Wojciechowski did a splendid job telling the story of Meyer's decision to quit as coach of the Gators and an emotional family dinner during which his daughter confronted him for being disconnected from them. We also learned how Meyer to this day regrets leaving Florida and how he returned to Ohio State only after signing a contract with his family about being a better husband and father while coaching.
Nice work by Sun Sports' Todd Kalas for his short in-game piece Sunday on Montreal baseball fans who travelled to Toronto to watch the Rays take on the Blue Jays. The fans still honor the old Montreal Expos, who moved to Washington to become the Nationals in 2005. What made the feature so good was that Sun Sports aired taped interviews with Rays coaches Tom Foley and Dave Martinez, both of whom played for the Expos. The piece made you wish the Expos still existed.
CBS's Sunday coverage of the U.S. Open mostly featured Andy Roddick and his victory over Fabio Fognini. But it emphasized what a weird spot CBS is in with Roddick announcing last week that he is planning to retire after the Open. Roddick is one of the game’s most popular players over the past 15 years, and CBS has to find the balance of covering his matches but somehow giving viewers a retrospective of his career.
It's highly unlikely Roddick will win the tournament. In fact, every victory from here on out is an accomplishment for Roddick. Any match could be his last, but sometimes the outcome won't be known until minutes before it's over.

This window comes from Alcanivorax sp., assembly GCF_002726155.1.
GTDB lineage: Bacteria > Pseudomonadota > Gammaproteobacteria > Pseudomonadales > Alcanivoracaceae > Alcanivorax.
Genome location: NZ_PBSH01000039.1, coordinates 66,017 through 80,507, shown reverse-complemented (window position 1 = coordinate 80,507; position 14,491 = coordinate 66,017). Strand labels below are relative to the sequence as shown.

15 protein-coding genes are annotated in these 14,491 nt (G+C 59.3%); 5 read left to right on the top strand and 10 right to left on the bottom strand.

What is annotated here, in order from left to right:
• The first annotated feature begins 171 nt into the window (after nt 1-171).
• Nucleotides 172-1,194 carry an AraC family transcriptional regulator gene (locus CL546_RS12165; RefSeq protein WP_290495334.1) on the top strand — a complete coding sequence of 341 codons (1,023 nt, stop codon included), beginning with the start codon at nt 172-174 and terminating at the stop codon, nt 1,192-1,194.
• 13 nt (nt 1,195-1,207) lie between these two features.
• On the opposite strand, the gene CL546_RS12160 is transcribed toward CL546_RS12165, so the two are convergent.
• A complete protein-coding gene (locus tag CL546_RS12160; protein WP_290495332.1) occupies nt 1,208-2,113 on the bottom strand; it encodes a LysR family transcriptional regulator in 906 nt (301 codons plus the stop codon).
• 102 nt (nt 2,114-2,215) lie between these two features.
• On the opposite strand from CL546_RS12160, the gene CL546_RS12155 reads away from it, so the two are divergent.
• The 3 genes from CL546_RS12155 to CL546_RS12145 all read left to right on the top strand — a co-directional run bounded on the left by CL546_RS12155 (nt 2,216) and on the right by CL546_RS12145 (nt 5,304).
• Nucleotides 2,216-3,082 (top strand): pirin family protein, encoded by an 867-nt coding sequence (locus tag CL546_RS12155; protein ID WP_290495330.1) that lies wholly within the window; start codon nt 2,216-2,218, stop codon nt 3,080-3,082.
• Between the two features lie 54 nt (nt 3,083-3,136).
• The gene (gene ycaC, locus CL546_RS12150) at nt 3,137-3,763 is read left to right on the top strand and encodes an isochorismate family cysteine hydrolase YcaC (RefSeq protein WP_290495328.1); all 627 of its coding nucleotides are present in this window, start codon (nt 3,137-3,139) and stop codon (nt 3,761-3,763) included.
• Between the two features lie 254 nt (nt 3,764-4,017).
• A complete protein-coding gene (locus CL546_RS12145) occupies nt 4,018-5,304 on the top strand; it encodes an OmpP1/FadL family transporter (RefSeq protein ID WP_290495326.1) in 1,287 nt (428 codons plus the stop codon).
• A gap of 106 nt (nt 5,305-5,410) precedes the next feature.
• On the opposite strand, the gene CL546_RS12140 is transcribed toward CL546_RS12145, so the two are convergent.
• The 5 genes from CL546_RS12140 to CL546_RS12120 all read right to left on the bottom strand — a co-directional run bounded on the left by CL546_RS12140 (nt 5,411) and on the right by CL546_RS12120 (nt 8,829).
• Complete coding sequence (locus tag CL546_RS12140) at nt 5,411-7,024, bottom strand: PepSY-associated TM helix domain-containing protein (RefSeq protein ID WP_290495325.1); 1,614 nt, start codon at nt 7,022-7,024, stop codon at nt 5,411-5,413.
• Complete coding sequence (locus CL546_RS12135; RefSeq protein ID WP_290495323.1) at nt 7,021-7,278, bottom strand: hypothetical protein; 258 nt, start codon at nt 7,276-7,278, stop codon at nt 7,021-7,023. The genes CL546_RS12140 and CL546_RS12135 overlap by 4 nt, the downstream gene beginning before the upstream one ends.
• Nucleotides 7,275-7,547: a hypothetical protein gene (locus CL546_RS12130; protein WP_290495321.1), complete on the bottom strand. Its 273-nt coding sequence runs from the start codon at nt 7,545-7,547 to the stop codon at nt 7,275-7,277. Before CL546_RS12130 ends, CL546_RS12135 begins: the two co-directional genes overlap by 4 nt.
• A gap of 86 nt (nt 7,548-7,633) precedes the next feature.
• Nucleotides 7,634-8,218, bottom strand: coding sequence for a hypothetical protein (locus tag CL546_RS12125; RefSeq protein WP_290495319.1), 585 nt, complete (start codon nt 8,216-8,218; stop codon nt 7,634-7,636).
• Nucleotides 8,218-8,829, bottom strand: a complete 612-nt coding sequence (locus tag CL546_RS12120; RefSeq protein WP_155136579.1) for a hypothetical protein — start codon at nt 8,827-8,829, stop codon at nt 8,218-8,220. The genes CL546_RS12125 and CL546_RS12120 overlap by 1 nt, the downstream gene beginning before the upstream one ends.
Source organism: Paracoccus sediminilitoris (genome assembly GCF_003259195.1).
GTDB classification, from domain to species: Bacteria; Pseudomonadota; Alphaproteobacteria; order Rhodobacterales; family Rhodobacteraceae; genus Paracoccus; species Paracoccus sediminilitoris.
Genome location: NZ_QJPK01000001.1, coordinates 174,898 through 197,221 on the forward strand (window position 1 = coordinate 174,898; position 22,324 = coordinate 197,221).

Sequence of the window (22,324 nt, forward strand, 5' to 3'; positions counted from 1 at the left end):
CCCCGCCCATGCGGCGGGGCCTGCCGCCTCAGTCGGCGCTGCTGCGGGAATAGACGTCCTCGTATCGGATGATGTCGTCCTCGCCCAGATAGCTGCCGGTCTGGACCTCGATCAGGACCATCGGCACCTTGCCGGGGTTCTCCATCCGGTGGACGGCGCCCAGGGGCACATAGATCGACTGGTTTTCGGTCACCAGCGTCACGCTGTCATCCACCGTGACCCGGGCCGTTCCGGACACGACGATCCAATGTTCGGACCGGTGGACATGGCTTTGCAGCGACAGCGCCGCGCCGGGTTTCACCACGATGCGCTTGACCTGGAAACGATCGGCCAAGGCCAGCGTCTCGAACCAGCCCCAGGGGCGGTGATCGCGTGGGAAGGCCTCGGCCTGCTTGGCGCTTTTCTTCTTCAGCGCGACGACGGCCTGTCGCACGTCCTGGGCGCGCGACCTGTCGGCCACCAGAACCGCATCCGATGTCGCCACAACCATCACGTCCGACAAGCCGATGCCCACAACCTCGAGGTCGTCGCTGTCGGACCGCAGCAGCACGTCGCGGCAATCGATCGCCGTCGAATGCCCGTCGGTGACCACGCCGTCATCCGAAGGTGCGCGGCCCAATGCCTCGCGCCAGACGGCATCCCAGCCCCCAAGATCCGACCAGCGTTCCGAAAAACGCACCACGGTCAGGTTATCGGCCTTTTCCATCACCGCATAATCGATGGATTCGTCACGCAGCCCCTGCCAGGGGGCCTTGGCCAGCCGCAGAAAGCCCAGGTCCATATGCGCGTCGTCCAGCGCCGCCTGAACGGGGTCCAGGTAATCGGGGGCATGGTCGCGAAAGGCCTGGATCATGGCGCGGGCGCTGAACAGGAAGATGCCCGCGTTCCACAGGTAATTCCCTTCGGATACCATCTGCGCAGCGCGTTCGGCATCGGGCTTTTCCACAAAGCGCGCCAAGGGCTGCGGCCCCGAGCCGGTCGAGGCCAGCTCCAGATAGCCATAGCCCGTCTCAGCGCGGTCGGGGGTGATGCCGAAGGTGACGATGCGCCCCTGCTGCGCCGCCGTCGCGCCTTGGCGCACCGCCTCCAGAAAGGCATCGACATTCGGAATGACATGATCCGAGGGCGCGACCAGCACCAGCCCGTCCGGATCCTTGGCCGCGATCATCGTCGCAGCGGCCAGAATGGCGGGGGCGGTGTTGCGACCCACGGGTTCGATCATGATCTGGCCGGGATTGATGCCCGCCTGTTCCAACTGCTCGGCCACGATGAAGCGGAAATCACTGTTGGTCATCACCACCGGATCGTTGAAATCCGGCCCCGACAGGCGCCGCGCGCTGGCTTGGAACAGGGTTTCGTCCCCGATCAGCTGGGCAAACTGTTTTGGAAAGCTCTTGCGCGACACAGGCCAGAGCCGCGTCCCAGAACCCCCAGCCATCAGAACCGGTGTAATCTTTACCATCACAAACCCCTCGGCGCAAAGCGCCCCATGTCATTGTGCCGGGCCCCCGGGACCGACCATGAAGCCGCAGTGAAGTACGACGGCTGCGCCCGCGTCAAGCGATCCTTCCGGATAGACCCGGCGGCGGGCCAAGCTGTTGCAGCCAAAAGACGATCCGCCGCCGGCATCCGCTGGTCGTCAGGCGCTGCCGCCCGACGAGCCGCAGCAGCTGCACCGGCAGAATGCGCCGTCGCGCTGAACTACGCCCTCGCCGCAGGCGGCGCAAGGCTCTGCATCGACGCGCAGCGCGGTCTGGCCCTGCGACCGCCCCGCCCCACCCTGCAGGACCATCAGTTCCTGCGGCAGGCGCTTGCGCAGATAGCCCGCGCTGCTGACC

CBS was thrown a curve because Roddick's announcement was so sudden and unexpected, but he has stuck around the Open long enough now that CBS should have a proper goodbye when he is eliminated.
Everyone knew Penn State was going to have an emotional day Saturday, but few knew how the emotions would affect the players in their game against Ohio. Count ESPN College GameDay analyst Lee Corso as one of those who had a pretty good clue.
"I think that strain will make Ohio University look like Ohio State,'' Corso said.
Corso was right. Ohio beat Penn State 24-14.
Three things that popped into my head
1. Can someone explain to me why Southern Cal quarterback Matt Barkley was still in the game with a 32-point lead in the fourth quarter against Hawaii and why the Trojans went for it on fourth-and-3 and threw a touchdown pass on the play? Oh, wait, never mind. I have the explanation, and it has nothing to do with Barkley's Heisman hopes or national title plans. Coach Lane Kiffin never has had, and never will have, any class.
2. The real reason Urban Meyer wanted to leave Florida? Maybe it has something to do with coach Nick Saban and Alabama. That program is so good that anybody would run as far away from that guy as they could.
3. Saddest news of the weekend: The passing of lyricist Hal David, who co-wrote dozens of classic hits, including Raindrops Keep Falling On My Head, I Say A Little Prayer, Walk On By and a song called What's New Pussycat made famous by the other Tom Jones.